The Right Tool vs The Wrong Tool

We live in an area with steep, winding, unpaved roads which become very difficult to drive on in the snow. That difficulty doesn’t prevent people from coming up here in their two wheel drive cars and other unsuitable vehicles and trying. The first picture was taken yesterday at the “100 Mail Boxes” and would be an example of the wrong tool. The Pinzgauer picture was not taken here, I just found it on the internet and think it is neat but that would be an example of the right tool. There are probably several investing metaphors that would work...

Stay On Your Own Mat

Over the years I have posted a couple of tag lines or other little sayings related to the task of investing. Conceptually I don’t think any of them are original but that doesn’t make them any less useful. Barry Ritholtz found a short blog post at the NY Times that hit on a couple of these types of things I have been writing about over the years. One of my tag lines has been stay on your own mat which is a yoga reference about not worrying about how the person next to you in the class does the poses. Ideally a yoga student is focusing on their breathing and trying to make progress at their own pace with the positions. So it is with investing for both do it yourselfers and professionals. We all have our own skill sets, interest levels and only so much time available to spend on the task. You may know someone who routinely makes a killing on three and four legged option combos but that doesn’t make the trades right for you. In this vein the linked article talked about Harvard Management Company buying a dairy farm in New Zealand. Also related (and in the article too) is defining and sticking to your goals not someone else’s. One example from the article was recent Standford MBA grad’s who go 100% equities (not sure if this was a made up example) which might be right for a 25 year old making a lot of money right out of the chute but that is not going to be the right allocation for the typical 50...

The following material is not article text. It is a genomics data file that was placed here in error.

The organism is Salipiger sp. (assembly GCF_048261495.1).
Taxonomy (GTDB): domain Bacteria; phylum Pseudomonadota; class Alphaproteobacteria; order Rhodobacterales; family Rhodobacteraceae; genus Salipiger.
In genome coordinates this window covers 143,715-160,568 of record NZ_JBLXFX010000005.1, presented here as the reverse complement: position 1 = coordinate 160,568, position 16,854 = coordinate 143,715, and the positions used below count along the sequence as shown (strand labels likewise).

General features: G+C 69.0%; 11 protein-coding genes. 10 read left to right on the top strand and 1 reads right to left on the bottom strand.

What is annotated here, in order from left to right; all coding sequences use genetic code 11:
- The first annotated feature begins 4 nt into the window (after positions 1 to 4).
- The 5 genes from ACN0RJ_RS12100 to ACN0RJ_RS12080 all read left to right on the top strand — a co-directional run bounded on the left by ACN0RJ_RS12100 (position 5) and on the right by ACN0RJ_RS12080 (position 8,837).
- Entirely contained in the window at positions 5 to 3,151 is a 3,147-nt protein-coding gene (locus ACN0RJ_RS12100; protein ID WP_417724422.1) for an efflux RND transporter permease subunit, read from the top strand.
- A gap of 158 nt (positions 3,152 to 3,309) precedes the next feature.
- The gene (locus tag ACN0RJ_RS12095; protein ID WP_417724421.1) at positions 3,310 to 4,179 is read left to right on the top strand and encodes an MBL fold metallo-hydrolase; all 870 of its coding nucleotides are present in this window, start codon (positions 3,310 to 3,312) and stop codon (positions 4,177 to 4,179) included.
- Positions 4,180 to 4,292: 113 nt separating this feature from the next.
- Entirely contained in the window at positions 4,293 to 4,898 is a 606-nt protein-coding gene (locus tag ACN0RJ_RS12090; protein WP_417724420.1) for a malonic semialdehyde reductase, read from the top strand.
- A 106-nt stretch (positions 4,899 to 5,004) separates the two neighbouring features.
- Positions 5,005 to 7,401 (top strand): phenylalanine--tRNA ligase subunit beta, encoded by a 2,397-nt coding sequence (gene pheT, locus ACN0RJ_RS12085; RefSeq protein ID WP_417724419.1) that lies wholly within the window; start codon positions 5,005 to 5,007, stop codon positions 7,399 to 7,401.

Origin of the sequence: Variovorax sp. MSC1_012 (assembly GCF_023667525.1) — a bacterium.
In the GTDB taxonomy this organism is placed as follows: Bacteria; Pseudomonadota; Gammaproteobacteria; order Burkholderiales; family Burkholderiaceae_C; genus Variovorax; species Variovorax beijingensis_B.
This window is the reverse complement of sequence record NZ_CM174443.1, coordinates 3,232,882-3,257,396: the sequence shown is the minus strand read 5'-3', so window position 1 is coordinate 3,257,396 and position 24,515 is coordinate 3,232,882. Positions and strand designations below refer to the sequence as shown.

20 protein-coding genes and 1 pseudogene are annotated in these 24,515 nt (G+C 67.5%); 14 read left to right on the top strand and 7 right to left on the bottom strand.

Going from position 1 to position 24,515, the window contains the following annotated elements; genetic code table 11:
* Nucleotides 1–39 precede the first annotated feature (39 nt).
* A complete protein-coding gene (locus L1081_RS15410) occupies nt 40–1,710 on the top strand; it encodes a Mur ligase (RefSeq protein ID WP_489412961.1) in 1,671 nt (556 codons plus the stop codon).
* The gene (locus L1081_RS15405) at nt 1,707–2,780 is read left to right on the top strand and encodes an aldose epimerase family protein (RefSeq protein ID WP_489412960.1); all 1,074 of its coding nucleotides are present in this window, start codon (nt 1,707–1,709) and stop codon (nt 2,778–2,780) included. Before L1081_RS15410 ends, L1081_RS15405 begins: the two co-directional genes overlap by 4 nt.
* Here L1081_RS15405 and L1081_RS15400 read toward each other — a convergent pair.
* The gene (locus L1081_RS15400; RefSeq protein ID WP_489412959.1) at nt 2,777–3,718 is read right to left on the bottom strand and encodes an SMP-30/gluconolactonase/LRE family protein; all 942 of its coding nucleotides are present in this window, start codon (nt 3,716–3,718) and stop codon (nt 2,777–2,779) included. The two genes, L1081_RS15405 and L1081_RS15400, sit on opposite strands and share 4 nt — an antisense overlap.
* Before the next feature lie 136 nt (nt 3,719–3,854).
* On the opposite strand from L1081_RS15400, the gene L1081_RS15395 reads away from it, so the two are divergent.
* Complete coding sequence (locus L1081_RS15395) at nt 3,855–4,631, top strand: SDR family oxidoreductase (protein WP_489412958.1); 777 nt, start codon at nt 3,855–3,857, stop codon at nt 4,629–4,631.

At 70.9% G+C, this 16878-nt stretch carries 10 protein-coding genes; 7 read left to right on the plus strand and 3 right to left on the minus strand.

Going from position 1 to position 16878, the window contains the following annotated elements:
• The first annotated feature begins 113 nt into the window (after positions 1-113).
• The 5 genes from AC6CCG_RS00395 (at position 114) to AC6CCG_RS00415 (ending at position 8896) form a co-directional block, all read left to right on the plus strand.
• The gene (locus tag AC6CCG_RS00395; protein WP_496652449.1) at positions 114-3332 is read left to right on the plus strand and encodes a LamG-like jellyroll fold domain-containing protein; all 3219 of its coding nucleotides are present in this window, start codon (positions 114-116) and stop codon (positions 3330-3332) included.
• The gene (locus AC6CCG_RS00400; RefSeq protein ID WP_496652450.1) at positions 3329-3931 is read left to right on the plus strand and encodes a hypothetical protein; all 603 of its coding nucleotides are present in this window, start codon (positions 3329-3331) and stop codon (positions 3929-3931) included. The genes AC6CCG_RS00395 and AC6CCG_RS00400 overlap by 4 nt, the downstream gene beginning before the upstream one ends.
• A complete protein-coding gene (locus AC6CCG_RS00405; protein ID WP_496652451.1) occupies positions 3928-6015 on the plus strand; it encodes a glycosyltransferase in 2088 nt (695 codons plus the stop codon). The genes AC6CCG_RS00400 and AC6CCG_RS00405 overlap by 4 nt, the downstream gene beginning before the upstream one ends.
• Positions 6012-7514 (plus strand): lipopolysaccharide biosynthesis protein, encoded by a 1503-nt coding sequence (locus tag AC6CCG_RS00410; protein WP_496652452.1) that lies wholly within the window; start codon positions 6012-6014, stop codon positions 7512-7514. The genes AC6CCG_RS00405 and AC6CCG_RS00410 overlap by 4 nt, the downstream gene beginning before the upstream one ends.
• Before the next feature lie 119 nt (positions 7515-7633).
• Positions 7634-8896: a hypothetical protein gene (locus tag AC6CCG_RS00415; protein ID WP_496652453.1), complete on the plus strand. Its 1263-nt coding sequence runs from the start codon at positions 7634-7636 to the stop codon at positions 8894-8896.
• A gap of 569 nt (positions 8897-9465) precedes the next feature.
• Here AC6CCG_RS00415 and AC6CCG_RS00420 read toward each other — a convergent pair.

Stay On Your Own Mat

Over the years I have posted a couple of tag lines or other little sayings related to the task of investing. Conceptually I don’t think any of them are original but that doesn’t make them any less useful. Barry Ritholtz found a short blog post at the NY Times that hit on a couple of these types of things I have been writing about over the years. One of my tag lines has been stay on your own mat which is a yoga reference about not worrying about how the person next to you in the class does the poses. Ideally a yoga student is focusing on their breathing and trying to make progress at their own pace with the positions. So it is with investing for both do it yourselfers and professionals. We all have our own skill sets, interest levels and only so much time available to spend on the task. You may know someone who routinely makes a killing on three and four legged option combos but that doesn’t make the trades right for you. In this vein the linked article talked about Harvard Management Company buying a dairy farm in New Zealand. Also related (and in the article too) is defining and sticking to your goals not someone else’s. One example from the article was recent Standford MBA grad’s who go 100% equities (not sure if this was a made up example) which might be right for a 25 year old making a lot of money right out of the chute but that is not going to be the right allocation for the typical 50...